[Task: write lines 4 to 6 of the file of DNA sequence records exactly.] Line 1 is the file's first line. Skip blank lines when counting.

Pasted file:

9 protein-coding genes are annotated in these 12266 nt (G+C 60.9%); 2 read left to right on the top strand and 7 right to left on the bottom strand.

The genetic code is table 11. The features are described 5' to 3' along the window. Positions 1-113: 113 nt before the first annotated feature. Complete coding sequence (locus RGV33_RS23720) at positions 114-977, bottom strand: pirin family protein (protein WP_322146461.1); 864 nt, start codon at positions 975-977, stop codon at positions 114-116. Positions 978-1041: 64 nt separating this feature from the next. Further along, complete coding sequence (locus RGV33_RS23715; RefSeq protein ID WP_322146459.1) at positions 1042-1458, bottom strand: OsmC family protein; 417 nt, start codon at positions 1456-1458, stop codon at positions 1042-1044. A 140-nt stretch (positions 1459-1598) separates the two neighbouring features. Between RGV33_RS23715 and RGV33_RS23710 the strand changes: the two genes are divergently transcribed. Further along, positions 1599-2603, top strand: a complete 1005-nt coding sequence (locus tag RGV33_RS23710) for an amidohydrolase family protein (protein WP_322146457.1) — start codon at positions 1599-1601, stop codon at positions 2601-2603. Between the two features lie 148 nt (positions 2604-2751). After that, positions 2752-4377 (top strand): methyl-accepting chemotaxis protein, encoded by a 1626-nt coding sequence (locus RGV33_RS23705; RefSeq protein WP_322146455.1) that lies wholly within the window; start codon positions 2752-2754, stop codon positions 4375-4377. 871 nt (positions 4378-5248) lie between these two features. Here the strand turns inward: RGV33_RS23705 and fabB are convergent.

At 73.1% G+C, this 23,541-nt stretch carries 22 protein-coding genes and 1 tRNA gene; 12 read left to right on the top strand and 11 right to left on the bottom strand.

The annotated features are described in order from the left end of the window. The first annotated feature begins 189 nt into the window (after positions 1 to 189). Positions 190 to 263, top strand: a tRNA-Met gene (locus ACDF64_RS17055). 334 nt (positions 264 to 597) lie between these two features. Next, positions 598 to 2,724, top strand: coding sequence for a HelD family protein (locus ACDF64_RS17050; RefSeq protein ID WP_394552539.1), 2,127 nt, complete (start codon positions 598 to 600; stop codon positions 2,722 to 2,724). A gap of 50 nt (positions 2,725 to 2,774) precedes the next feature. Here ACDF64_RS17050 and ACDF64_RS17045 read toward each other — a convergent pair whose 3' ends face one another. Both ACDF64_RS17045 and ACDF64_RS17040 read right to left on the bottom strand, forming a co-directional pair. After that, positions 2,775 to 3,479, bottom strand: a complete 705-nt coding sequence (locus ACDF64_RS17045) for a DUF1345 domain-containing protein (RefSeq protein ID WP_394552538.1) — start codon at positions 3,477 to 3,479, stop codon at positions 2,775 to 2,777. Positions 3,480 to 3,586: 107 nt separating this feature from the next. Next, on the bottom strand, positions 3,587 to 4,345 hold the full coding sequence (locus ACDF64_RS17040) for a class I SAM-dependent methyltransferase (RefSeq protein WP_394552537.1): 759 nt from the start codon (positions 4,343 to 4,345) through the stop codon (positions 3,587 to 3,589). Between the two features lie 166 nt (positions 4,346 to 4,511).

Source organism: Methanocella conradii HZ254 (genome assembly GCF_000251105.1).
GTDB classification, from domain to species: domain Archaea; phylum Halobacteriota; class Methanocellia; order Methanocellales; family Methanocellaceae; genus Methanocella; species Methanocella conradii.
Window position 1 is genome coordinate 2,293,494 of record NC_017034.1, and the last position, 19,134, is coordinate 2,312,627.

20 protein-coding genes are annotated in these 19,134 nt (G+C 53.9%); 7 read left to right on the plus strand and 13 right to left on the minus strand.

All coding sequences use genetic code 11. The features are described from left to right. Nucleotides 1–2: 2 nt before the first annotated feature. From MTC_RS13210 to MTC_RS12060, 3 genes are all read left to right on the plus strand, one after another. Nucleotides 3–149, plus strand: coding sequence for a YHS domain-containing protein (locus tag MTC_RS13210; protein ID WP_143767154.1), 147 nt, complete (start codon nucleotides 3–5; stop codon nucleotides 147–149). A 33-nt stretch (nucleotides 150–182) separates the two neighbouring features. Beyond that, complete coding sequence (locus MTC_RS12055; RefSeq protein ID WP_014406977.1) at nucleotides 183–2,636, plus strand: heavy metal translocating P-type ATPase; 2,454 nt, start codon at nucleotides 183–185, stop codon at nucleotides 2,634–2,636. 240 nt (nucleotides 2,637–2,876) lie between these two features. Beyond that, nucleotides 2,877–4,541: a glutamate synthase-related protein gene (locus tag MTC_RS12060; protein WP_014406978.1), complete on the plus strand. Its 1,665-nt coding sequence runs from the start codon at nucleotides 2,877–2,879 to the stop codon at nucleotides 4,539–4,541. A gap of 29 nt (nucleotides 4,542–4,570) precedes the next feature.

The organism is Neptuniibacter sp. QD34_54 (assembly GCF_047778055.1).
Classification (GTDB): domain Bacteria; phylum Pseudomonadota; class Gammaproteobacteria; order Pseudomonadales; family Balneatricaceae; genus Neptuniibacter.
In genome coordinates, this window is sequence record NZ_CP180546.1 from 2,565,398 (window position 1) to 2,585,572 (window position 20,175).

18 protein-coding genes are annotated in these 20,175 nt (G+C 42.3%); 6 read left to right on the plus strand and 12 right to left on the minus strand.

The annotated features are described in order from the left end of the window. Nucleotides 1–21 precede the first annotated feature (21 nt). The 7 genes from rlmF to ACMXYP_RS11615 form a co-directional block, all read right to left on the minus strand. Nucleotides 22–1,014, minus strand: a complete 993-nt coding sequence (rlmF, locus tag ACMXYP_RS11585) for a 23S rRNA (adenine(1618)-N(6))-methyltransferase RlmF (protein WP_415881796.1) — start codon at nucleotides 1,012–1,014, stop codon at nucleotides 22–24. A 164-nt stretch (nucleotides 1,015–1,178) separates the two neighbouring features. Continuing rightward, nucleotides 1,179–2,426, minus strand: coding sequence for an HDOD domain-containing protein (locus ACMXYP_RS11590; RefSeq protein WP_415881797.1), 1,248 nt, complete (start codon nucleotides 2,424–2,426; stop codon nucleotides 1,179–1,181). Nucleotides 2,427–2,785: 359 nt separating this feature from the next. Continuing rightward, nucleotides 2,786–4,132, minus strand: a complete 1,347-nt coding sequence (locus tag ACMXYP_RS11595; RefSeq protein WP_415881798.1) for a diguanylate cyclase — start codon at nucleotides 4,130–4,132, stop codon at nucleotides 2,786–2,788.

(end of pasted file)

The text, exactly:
The annotated features are described in order from the left end of the window. The first annotated feature begins 189 nt into the window (after positions 1 to 189). Positions 190 to 263, top strand: a tRNA-Met gene (locus ACDF64_RS17055). 334 nt (positions 264 to 597) lie between these two features. Next, positions 598 to 2,724, top strand: coding sequence for a HelD family protein (locus ACDF64_RS17050; RefSeq protein ID WP_394552539.1), 2,127 nt, complete (start codon positions 598 to 600; stop codon positions 2,722 to 2,724). A gap of 50 nt (positions 2,725 to 2,774) precedes the next feature. Here ACDF64_RS17050 and ACDF64_RS17045 read toward each other — a convergent pair whose 3' ends face one another. Both ACDF64_RS17045 and ACDF64_RS17040 read right to left on the bottom strand, forming a co-directional pair. After that, positions 2,775 to 3,479, bottom strand: a complete 705-nt coding sequence (locus ACDF64_RS17045) for a DUF1345 domain-containing protein (RefSeq protein ID WP_394552538.1) — start codon at positions 3,477 to 3,479, stop codon at positions 2,775 to 2,777. Positions 3,480 to 3,586: 107 nt separating this feature from the next. Next, on the bottom strand, positions 3,587 to 4,345 hold the full coding sequence (locus ACDF64_RS17040) for a class I SAM-dependent methyltransferase (RefSeq protein WP_394552537.1): 759 nt from the start codon (positions 4,343 to 4,345) through the stop codon (positions 3,587 to 3,589). Between the two features lie 166 nt (positions 4,346 to 4,511).

Source organism: Methanocella conradii HZ254 (genome assembly GCF_000251105.1).
GTDB classification, from domain to species: domain Archaea; phylum Halobacteriota; class Methanocellia; order Methanocellales; family Methanocellaceae; genus Methanocella; species Methanocella conradii.